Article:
After years of drilling, assessing and scoring youth to exhaustion, more than 25,000 kids in New York have defied the educational establishment in a test of wills. The “opt out” movement has exploded in schools across the state and other regions of the country, as students, parents and teachers resist the standardized testing regime that has fueled a free-market assault on public education.
Some New York teachers have placed themselves at the vanguard of test resisters, alongside student and parent activists, and are now using their professional leverage to deepen the battle lines in the ideological conflict over education reform.
The rebellion stirring in city classrooms was presented recently to New York City Schools Chancellor Carmen Fariña in an open letter from a group of “Teachers of Conscience” at the Earth School, an elementary school in Manhattan. Accompanied by a philosophical position paper detailing principles of a progressive education, the teachers declared their opposition to English language exams for third-to-eight graders:
We can no longer, in good conscience, push aside months of instruction to compete in a city-wide ritual of meaningless and academically bankrupt test preparation. We have seen clearly how these reforms undermine teachers’ love for their profession and undermine students’ intrinsic love of learning.
And there’s something to hate for everyone in these standardized tests. Students become miserable and bored with constant test-prep; parents and caregivers grow frustrated with curricula that seem to be failing their children (inspiring them to organize likeminded families to facilitate their children’s test resistance); and teachers have raged against the imposition of formulaic, stress-inducing reading and math drills on their classes. The latest batch of English tests left educators and students feeling “outraged,” “defeated” and “devalued,” according to reviews on an online teacher forum. (At several schools, including the Earth School, the majority of students refused the exams.)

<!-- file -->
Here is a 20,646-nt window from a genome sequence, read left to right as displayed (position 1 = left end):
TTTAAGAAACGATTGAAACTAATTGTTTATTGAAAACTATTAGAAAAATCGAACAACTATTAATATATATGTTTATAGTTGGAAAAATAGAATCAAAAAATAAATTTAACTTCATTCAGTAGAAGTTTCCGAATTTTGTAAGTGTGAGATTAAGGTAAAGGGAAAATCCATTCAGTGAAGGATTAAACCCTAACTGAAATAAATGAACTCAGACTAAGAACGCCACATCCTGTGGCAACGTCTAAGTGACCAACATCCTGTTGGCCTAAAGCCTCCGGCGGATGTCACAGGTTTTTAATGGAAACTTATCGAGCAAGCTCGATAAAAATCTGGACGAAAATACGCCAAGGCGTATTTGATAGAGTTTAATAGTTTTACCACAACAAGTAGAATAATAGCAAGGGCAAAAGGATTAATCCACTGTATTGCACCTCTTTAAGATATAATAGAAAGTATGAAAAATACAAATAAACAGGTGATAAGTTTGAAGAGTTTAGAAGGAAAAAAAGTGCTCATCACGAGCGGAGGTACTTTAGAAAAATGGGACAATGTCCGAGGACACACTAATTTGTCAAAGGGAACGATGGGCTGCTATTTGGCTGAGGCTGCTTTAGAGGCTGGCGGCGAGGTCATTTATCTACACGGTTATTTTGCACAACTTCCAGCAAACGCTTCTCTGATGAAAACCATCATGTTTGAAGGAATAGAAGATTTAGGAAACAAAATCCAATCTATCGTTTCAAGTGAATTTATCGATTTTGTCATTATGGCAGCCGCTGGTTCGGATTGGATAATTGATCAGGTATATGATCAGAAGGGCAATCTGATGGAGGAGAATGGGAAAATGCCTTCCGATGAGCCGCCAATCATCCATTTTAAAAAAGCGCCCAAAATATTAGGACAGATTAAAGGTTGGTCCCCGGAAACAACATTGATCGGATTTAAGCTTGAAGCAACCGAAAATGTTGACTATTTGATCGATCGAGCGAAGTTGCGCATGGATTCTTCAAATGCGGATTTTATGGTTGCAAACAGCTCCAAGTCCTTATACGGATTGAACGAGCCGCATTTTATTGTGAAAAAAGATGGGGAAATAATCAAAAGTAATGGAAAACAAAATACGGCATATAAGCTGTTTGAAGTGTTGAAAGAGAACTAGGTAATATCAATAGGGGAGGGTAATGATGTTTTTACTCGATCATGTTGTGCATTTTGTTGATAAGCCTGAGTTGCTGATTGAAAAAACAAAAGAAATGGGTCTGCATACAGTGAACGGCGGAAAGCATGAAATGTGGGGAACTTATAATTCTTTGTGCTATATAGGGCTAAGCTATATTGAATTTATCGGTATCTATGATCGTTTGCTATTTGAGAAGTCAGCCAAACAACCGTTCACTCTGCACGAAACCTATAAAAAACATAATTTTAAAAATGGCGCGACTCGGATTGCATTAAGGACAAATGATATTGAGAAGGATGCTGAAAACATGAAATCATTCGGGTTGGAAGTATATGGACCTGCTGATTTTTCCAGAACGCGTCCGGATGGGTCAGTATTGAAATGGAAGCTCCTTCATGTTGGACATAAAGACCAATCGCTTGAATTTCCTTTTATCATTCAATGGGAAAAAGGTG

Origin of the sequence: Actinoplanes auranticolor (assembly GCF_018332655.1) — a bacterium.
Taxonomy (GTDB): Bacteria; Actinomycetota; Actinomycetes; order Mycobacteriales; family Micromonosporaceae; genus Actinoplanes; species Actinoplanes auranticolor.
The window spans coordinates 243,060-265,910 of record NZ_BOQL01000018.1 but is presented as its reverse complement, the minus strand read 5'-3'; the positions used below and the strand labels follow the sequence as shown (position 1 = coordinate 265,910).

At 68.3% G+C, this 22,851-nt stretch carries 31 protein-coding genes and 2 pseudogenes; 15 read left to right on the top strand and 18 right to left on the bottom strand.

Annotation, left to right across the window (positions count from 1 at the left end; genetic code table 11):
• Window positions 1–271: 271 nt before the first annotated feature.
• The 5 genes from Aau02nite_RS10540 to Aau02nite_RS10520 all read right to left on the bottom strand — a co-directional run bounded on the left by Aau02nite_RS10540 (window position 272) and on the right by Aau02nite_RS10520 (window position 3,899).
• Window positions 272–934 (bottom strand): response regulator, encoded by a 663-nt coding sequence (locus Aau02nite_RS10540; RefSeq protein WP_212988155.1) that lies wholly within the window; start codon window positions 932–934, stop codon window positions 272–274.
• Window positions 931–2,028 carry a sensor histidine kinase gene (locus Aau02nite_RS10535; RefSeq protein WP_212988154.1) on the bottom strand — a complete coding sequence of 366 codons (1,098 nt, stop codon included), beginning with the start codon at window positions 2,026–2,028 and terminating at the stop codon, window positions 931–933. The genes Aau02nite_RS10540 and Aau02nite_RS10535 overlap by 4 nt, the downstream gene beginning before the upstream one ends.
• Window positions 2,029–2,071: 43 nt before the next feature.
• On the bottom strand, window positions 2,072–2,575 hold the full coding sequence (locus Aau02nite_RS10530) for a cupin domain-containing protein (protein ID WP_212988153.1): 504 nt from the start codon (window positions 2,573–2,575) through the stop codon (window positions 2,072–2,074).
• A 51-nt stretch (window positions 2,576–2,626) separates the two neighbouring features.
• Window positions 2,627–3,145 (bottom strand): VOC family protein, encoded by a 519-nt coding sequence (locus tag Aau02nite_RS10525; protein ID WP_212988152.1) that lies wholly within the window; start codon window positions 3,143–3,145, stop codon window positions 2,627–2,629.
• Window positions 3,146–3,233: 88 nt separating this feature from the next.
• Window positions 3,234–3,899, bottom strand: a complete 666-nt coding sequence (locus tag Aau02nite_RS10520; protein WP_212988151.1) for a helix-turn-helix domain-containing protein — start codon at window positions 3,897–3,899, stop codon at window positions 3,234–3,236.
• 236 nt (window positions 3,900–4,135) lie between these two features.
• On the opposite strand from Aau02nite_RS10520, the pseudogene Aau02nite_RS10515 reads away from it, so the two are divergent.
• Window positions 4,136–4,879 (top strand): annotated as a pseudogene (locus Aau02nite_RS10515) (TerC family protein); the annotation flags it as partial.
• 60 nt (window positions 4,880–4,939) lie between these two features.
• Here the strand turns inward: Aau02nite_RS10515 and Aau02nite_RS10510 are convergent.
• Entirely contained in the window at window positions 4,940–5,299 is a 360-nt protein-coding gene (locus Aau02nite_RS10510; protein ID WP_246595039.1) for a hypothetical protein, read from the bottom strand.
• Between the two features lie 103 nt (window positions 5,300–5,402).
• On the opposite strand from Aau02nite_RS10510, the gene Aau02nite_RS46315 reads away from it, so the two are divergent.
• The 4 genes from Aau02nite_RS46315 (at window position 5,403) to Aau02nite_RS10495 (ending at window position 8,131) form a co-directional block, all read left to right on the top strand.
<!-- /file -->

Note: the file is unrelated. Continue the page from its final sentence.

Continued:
In economically and racially stratified school systems like New York’s, the testing blitzkrieg and the data obsession that fuels it has become a cudgel for neoliberal policymakers to pressure schools to operate more like corporate enterprises than as community institutions.
Jia Lee, a fourth- and fifth-grade teacher at the Earth School and mother of an opt-outer, says the test-resistance in her community crystallized organically as parents began talking to each other about how testing was affecting their children. Because the exams had been imposed with “very little engagement and decision-making on the bottom,” Lee tells The Nation, families have pushed back by organizing themselves. The grassroots, parent-led opt-out initiatives build on the community mobilizations that have snowballed since the Bush administration launched No Child Left Behind. The protests and petitions recently culminated in a City Council resolution opposing high-stakes testing, backed by teacher unions and national education and civil rights groups. By putting down their pencils, students aren’t just jamming the test machinery but all it symbolizes—namely, the dominance of commercial testing protocols pushed by big brands like Pearson, and robotic curricula aimed at making kids “globally competitive.”